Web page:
He also speaks about disabling the Outlook add-ins and integration, but actually I want to keep those features. I'm happy with the performance for now.

@jimharpert why wouldn't you want it to use as much CPU as possible when it has something to do? Surely it should just do things as fast as possible and then be done.

Scrolling through the Teams chats was almost impossible. It took 10+ seconds to display the text. And when I scrolled up, it would take another 10 seconds to display the other posts/texts.
CPU was spiking at that same time.
Now I disabled that GPU rendering, and performance in teams has improved greatly. CPU is below 10% (which saves my laptop battery as well). SO I don't see any reason to enable it.

I'm randomly, daily, experiencing a laggy computer. Checking the Task manger when this happens reveals Teams using 30-50% cpu when I haven't touched teams. The cpu usage doesn't subside after a while either, it seems to keep doing it forever.


Force closing/restarting teams solves the issue, until tomorrow again I guess. Had this happen a few times last year as well, but it behaved well most of the time until recently where it happens more often.

Can't believe how bad it is. I have a relatively new 6-core XPS, and Teams can bring it to a hault! Using up 50% of my CPU for absolutely no reason, and it just continues to run until I kill it. I had to switch to the web version, lol. How do you build a desktop version that performs worse than the web app?! Wow.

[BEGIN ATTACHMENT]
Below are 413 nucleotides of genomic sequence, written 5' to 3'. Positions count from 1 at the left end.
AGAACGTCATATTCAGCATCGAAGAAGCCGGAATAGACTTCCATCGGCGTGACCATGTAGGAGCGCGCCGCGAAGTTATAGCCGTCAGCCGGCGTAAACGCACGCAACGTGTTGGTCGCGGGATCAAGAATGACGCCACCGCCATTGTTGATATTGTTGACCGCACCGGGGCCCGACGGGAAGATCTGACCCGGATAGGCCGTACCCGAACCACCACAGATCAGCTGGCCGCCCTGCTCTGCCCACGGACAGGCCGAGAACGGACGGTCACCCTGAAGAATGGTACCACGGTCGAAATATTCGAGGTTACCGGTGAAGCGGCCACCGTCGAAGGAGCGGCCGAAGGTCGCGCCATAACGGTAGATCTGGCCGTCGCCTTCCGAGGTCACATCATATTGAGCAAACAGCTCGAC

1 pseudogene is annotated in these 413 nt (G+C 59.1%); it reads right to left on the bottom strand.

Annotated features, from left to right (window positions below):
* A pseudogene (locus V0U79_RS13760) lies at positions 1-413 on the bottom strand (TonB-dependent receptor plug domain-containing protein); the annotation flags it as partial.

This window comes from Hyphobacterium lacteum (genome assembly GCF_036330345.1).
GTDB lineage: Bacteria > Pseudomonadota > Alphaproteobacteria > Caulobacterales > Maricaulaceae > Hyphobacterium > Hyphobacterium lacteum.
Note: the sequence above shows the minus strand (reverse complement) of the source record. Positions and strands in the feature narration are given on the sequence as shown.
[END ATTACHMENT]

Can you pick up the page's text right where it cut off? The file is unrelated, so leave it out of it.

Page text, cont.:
Hello I am still seeing 60% CPU usage and 40% memory running the Teams app in background. I noticed my laptop fan working overtime and running super hot, and it is all Teams doing this without even being in the foreground. If this is 'significant improvement' as everyone has said they have made, the bar must be very low.

@Chris Webb it still regularly uses 1.5GB RAM and over 30% CPU during meetings, slowing our 8th Gen Intel i5 CPU 8GB RAM HP EliteDesk G4 Mini PCs to a crawl when users have so much as 5 Chrome tabs, the Outlook 365 Desktop app, the OneNote UWP App, and the Microsoft To-Do app open.


Normally I would agree that memory usage != performance issues, however, when your machines have to split available RAM between the integrated graphics and other mandatory company programs, it's hardly acceptable to see Teams using 20% of the total available, especially when other apps built on the same ElectronJS platform (Discord & Slack, for example) manage to consume almost nothing during a call or when switching text channels.



When I use MS Teams to join meetings from my home computer with a 4th Gen i7 and 24GB RAM, it still chugs while utilizing the same resources, albeit a tad less CPU. To be clear, my home PC is able to switch to other applications a little faster, but the extra RAM and processing power don't seem to help Teams performance at all, indicating a problem with the code that makes up Teams' core.


I understand development takes time, but it's going on 3+ years now with Teams still exhibiting performance issues. Maybe it's time for a rewrite of Teams from the ground up similarly to Slack's recent rewrite?


Tagging @Juan Carlos González Martín and @jimharpert so they can see Teams using more than 1GB RAM at least once in their life. Also looping in @Vasil Michev and @Eric DeVaudreuil because they're spot on with their prior comments about high resource usage. Also making @Steven Collier aware of why one might not want to see a single application utilize such high amounts of resources.